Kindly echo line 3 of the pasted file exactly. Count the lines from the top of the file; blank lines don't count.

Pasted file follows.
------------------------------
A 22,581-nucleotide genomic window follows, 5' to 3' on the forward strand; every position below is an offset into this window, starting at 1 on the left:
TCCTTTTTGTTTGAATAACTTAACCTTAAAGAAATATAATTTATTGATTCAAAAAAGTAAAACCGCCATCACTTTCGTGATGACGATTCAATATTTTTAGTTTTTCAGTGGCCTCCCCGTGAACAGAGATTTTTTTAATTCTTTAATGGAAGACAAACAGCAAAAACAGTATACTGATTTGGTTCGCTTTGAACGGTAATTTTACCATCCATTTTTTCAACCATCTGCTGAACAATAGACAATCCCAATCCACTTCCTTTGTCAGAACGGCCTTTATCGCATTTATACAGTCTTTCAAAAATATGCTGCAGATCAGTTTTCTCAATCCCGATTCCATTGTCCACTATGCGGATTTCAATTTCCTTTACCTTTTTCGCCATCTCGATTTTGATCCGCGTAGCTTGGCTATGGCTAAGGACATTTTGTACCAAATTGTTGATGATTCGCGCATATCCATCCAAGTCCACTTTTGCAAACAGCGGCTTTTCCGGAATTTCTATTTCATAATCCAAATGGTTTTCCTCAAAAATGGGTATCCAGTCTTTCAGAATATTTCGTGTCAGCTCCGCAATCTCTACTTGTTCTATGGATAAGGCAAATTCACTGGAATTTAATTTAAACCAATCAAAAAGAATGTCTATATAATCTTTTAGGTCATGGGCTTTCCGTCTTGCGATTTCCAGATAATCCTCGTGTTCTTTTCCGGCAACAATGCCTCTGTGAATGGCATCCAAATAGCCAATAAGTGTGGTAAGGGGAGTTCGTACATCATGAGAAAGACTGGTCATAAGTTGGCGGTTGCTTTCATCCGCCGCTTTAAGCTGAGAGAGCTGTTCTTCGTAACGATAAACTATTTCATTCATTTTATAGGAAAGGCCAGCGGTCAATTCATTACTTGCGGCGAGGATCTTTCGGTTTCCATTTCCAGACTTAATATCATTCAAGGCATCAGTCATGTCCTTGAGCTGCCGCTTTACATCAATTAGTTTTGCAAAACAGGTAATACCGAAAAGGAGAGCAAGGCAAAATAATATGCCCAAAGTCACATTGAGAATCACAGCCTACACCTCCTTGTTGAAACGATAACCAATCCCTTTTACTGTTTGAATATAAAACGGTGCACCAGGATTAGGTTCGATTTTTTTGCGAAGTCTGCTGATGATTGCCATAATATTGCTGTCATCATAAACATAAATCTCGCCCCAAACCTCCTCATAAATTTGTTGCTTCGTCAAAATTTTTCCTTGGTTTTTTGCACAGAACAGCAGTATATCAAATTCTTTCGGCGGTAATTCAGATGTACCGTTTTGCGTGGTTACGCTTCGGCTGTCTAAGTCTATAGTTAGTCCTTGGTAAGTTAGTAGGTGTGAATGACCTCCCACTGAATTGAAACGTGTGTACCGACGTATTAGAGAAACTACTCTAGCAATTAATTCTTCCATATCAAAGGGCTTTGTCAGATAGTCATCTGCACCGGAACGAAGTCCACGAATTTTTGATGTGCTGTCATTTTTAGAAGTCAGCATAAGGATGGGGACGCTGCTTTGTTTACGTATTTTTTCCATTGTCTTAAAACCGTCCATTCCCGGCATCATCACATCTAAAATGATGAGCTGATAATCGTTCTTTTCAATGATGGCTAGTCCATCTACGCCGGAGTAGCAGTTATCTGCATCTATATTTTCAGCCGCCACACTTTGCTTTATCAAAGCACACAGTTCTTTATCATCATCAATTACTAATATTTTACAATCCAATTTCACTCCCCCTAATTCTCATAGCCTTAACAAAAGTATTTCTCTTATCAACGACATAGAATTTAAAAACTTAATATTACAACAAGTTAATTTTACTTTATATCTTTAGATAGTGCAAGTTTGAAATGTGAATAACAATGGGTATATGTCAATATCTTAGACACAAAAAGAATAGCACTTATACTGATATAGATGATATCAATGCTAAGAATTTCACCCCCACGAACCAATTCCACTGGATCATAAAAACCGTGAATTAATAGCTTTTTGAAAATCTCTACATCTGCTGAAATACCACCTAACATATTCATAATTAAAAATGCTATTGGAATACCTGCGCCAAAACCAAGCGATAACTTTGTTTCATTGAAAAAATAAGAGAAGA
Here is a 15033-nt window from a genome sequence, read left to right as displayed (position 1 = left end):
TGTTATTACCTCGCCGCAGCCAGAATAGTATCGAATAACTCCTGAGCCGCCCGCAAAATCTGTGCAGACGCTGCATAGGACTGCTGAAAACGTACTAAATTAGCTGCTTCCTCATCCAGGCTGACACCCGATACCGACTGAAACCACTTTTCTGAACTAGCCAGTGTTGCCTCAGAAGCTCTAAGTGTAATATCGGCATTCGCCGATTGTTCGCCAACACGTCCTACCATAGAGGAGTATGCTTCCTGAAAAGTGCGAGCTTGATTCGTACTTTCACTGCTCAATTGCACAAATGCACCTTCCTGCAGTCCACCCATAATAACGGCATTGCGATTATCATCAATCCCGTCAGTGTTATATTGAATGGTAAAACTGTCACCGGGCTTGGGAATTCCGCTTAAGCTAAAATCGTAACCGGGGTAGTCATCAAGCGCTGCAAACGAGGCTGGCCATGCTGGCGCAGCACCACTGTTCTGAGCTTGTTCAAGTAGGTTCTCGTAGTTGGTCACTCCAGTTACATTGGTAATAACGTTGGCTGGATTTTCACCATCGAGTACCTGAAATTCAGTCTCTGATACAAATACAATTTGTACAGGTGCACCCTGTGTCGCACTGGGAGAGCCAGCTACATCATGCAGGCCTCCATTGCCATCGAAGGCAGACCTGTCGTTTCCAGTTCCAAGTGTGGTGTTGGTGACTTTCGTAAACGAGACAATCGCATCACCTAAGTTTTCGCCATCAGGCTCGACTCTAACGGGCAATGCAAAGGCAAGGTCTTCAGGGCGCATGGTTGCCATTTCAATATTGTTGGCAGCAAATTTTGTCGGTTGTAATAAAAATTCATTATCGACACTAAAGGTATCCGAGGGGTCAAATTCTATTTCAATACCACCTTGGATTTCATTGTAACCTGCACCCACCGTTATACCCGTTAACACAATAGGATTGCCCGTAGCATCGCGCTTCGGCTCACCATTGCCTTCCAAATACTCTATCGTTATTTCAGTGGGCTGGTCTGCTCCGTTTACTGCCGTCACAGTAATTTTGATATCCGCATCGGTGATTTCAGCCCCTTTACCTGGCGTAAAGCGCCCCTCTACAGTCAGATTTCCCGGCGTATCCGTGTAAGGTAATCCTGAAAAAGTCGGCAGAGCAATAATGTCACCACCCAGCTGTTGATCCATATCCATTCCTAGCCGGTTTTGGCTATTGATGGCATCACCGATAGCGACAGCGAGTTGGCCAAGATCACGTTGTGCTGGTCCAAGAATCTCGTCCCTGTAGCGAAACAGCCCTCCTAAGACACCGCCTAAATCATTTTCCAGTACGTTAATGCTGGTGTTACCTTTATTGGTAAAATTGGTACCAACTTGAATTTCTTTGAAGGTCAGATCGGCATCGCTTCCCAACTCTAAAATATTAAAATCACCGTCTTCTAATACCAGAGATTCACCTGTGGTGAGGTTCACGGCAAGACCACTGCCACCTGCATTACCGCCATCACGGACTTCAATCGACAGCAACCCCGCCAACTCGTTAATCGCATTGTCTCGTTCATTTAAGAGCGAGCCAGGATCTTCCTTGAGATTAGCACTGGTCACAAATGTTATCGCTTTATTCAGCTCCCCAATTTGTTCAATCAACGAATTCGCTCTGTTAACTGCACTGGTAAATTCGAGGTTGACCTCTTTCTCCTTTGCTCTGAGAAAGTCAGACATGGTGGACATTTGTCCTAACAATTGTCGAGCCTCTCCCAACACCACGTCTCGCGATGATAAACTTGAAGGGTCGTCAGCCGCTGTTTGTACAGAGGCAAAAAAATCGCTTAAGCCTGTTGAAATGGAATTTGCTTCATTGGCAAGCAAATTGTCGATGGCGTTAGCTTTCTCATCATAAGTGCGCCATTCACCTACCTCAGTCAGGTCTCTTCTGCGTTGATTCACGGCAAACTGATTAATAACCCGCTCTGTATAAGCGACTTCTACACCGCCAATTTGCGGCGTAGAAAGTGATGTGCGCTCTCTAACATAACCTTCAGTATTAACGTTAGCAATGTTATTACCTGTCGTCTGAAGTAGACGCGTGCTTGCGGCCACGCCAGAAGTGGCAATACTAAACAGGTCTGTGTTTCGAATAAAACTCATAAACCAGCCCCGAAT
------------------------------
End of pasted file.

Here is a 15033-nt window from a genome sequence, read left to right as displayed (position 1 = left end):